After making the best grade coconut milk, we mixed a little water into the already-squeezed coconut meat and squeezed again to make second grade, and then repeated the process again to get third grade coconut milk. Ice explained everything to us, and said that traditionally, Thai cooks make dessert with the first grade stuff and curries and soups with the others.
Making sweet sticky rice & coconut custard
While we were scraping and squeezing coconuts, we prepared sticky rice in a traditional woven basket and steamed it over a pan of boiling water. When it was ready, we added sugary coconut milk and let the rice soak it all up.
We mixed the first grade coconut milk with palm sugar and egg and steamed it to make the custard. When everything was ready, we put a little bit of sticky rice on a banana leaf, put a slice of the custard on top and made little pouches with the leaf. Ice's banana leaf pouches were so cute and compact. Ours were less beautiful, but I'm still insanely proud of my effort.
After a tasty meal of fried rice with aromatic spices, we finally got to eat our masterpieces! It was SO tasty. I love this dessert. I really enjoyed eating dinner with Ice. Not only was the food super tasty, but it was a great time to chat about anything and everything we could think of! There was a lot of leftovers, and Ice packaged them up for us to take away. I feel pretty confident that I could make sankaya myself, at home, and I am incredibly proud that I've added it to my cooking repertoire!
Ice was an awesome teacher.One of the reasons I feel so confident that I could make sankaya myself is thanks to Ice's teaching style. She was a thoughtful teacher, with a great sense of humor and endearing quirks. She lived in Glasgow, Scotland for a while and so describes small things as 'wee': "Could you pass me that wee bowl, Amy?". Every stage was explained in meticulous detail, and she made sure that every student participated equally to create the food together. I loved hearing her answers and opinions about Thai food and culture, and felt comfortable asking her lots of questions.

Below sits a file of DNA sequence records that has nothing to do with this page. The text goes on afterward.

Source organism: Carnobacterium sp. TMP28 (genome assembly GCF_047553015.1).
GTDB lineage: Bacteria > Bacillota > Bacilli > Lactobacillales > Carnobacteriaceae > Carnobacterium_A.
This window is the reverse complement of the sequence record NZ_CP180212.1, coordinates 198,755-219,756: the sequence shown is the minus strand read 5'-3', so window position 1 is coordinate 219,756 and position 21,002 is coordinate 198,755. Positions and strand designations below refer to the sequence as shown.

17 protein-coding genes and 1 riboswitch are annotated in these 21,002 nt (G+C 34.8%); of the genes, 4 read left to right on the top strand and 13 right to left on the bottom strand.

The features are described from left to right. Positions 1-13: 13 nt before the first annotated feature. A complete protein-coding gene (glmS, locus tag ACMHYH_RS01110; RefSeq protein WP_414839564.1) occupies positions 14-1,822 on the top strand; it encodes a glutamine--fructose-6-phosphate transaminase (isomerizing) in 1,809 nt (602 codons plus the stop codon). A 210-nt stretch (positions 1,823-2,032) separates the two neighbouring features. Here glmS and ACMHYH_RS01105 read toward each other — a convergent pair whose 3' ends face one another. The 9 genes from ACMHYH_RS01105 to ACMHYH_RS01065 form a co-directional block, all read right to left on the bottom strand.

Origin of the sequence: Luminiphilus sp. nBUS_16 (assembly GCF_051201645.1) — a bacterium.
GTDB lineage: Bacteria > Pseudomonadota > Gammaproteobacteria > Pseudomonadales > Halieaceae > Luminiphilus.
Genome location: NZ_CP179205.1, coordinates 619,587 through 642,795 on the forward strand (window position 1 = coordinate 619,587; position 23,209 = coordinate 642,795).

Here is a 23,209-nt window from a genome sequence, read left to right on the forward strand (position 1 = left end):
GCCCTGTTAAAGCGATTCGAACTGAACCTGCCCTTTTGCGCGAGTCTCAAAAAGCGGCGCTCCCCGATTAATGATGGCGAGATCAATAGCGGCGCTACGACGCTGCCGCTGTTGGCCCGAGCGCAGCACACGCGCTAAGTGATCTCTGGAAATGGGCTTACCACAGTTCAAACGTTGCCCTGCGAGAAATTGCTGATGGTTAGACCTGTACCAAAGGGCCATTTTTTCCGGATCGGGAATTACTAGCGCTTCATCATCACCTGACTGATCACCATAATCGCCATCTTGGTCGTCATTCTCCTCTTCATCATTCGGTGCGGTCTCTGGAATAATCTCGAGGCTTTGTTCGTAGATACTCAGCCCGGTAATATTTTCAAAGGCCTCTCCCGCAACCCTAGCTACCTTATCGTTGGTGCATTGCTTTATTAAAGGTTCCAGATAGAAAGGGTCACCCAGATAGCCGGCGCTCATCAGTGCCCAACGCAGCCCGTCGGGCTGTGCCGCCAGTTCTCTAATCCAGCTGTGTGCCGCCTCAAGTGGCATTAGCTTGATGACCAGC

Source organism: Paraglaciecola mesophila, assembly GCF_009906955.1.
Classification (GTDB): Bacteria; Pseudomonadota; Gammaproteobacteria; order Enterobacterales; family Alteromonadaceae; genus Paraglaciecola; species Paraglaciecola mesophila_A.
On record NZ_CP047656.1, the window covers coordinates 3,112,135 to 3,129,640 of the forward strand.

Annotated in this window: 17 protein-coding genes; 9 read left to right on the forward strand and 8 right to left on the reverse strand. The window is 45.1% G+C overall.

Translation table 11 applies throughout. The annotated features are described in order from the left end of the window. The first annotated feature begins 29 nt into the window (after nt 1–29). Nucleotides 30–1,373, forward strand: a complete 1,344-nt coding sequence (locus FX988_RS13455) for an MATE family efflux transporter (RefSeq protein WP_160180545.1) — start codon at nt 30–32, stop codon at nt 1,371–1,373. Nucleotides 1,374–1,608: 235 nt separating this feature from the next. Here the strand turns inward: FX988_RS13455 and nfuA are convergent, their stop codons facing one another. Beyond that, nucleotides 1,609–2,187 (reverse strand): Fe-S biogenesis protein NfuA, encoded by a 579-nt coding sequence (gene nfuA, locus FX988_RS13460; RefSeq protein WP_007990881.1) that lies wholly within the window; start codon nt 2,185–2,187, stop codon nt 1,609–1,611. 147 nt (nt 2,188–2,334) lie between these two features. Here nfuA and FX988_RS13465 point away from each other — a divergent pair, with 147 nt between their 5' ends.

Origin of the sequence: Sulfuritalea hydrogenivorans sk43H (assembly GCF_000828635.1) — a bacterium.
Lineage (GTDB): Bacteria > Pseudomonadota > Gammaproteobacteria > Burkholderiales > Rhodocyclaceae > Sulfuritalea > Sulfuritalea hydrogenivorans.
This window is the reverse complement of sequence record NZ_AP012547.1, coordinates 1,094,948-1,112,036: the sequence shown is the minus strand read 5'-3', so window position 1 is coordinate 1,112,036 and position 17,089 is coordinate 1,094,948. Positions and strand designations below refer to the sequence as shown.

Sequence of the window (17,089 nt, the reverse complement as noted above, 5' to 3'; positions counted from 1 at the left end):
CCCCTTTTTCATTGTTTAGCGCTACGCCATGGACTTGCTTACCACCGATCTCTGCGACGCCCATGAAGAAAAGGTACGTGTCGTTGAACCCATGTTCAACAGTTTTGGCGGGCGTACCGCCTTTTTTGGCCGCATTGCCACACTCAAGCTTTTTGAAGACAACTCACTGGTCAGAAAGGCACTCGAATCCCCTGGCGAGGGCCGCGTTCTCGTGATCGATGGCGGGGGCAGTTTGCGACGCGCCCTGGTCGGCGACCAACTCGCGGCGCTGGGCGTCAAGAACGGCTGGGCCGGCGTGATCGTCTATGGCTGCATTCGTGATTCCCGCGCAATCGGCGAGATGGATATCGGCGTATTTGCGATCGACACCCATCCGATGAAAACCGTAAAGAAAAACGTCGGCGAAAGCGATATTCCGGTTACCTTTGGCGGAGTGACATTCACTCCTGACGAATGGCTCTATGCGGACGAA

Whenever anyone asks me about which cooking class I recommend, it's this one.My Ton Gluay cooking class was so good. For me, the small class size, the way you can choose what you want to cook and the utter lack of gimmicky tourist stuff makes Ice's classes extra special. Next time I want to make something spicy!
Ton Gluay Thai Heritage Cooking Class details
Book a classIce uses the best local ingredients and free range eggs so her classes are great value for money at around 1000 baht per person, including ingredients and tuition. The price varies depending on what you cook; our class was 1000 baht per person including dinner. Classes last for around four hours.
TIP: Right now, Ice is running a promotion - if two people go to class before October 31st, the second only pays 50%. Sweet!
Email Ice directly or use the contact form here to book a class - you choose the time, the date, the number of students and what dishes you want to cook. If you don't know what it's called - maybe something tasty you ate at a street stall - you can describe it, or send a photograph. Then fill out a form, email it to Ice and you're all set to go.
How to get thereIce can pick you up from your hotel in or around the Old City in her car, or here's a map for those that drive:
I'd love to see what you make at Ton Gluay. Email me or tag me on Instagram so I can see your creations!